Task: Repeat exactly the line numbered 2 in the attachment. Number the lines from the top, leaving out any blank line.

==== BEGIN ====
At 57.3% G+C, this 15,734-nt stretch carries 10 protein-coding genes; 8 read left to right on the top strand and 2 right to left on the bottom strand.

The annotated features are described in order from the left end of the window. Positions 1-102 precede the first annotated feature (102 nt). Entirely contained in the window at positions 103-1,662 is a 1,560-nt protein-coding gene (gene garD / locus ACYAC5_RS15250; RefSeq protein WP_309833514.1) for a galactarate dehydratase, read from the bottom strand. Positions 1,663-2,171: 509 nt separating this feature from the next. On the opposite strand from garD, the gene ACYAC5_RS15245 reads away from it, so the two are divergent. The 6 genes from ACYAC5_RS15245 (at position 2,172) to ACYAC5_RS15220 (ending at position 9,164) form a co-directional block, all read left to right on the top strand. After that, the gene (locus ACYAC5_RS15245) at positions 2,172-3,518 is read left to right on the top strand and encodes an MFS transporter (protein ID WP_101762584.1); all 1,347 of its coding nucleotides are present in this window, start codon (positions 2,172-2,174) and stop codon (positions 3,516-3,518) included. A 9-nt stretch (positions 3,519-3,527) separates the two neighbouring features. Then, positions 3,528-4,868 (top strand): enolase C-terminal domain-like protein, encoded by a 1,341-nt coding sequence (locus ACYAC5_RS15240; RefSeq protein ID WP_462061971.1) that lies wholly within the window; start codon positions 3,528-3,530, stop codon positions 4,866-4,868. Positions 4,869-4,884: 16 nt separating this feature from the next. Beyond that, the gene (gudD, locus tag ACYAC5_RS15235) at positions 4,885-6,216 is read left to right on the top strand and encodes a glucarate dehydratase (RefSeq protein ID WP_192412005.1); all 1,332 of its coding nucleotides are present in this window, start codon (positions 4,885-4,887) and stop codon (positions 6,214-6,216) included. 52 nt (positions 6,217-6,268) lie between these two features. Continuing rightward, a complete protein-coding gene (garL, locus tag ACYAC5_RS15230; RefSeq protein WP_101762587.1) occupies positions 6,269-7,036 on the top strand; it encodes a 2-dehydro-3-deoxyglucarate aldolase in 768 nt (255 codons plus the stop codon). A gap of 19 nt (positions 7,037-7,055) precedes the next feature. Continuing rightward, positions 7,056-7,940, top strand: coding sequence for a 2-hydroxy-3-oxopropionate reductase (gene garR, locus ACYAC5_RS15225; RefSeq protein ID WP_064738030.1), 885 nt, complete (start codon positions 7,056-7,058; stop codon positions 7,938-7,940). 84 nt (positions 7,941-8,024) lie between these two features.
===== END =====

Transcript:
The annotated features are described in order from the left end of the window. Positions 1-102 precede the first annotated feature (102 nt). Entirely contained in the window at positions 103-1,662 is a 1,560-nt protein-coding gene (gene garD / locus ACYAC5_RS15250; RefSeq protein WP_309833514.1) for a galactarate dehydratase, read from the bottom strand. Positions 1,663-2,171: 509 nt separating this feature from the next. On the opposite strand from garD, the gene ACYAC5_RS15245 reads away from it, so the two are divergent. The 6 genes from ACYAC5_RS15245 (at position 2,172) to ACYAC5_RS15220 (ending at position 9,164) form a co-directional block, all read left to right on the top strand. After that, the gene (locus ACYAC5_RS15245) at positions 2,172-3,518 is read left to right on the top strand and encodes an MFS transporter (protein ID WP_101762584.1); all 1,347 of its coding nucleotides are present in this window, start codon (positions 2,172-2,174) and stop codon (positions 3,516-3,518) included. A 9-nt stretch (positions 3,519-3,527) separates the two neighbouring features. Then, positions 3,528-4,868 (top strand): enolase C-terminal domain-like protein, encoded by a 1,341-nt coding sequence (locus ACYAC5_RS15240; RefSeq protein ID WP_462061971.1) that lies wholly within the window; start codon positions 3,528-3,530, stop codon positions 4,866-4,868. Positions 4,869-4,884: 16 nt separating this feature from the next. Beyond that, the gene (gudD, locus tag ACYAC5_RS15235) at positions 4,885-6,216 is read left to right on the top strand and encodes a glucarate dehydratase (RefSeq protein ID WP_192412005.1); all 1,332 of its coding nucleotides are present in this window, start codon (positions 4,885-4,887) and stop codon (positions 6,214-6,216) included. 52 nt (positions 6,217-6,268) lie between these two features. Continuing rightward, a complete protein-coding gene (garL, locus tag ACYAC5_RS15230; RefSeq protein WP_101762587.1) occupies positions 6,269-7,036 on the top strand; it encodes a 2-dehydro-3-deoxyglucarate aldolase in 768 nt (255 codons plus the stop codon). A gap of 19 nt (positions 7,037-7,055) precedes the next feature. Continuing rightward, positions 7,056-7,940, top strand: coding sequence for a 2-hydroxy-3-oxopropionate reductase (gene garR, locus ACYAC5_RS15225; RefSeq protein ID WP_064738030.1), 885 nt, complete (start codon positions 7,056-7,058; stop codon positions 7,938-7,940). 84 nt (positions 7,941-8,024) lie between these two features.